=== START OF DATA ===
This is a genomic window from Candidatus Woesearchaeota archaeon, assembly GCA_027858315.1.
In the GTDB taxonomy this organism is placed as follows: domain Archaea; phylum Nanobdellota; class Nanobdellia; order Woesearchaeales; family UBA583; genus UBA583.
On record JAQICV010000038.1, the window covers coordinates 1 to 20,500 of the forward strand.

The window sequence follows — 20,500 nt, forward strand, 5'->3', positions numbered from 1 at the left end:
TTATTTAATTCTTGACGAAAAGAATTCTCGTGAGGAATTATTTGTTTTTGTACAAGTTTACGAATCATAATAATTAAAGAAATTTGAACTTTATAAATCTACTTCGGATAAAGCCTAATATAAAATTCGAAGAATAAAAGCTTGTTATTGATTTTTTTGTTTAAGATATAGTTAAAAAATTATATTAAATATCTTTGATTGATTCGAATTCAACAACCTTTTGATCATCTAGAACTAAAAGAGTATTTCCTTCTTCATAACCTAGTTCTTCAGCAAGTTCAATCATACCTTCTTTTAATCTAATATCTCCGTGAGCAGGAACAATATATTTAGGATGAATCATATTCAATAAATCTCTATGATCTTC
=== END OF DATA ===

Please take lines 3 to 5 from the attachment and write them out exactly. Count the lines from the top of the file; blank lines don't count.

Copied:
On record JAQICV010000038.1, the window covers coordinates 1 to 20,500 of the forward strand.

The window sequence follows — 20,500 nt, forward strand, 5'->3', positions numbered from 1 at the left end:
TTATTTAATTCTTGACGAAAAGAATTCTCGTGAGGAATTATTTGTTTTTGTACAAGTTTACGAATCATAATAATTAAAGAAATTTGAACTTTATAAATCTACTTCGGATAAAGCCTAATATAAAATTCGAAGAATAAAAGCTTGTTATTGATTTTTTTGTTTAAGATATAGTTAAAAAATTATATTAAATATCTTTGATTGATTCGAATTCAACAACCTTTTGATCATCTAGAACTAAAAGAGTATTTCCTTCTTCATAACCTAGTTCTTCAGCAAGTTCAATCATACCTTCTTTTAATCTAATATCTCCGTGAGCAGGAACAATATATTTAGGATGAATCATATTCAATAAATCTCTATGATCTTC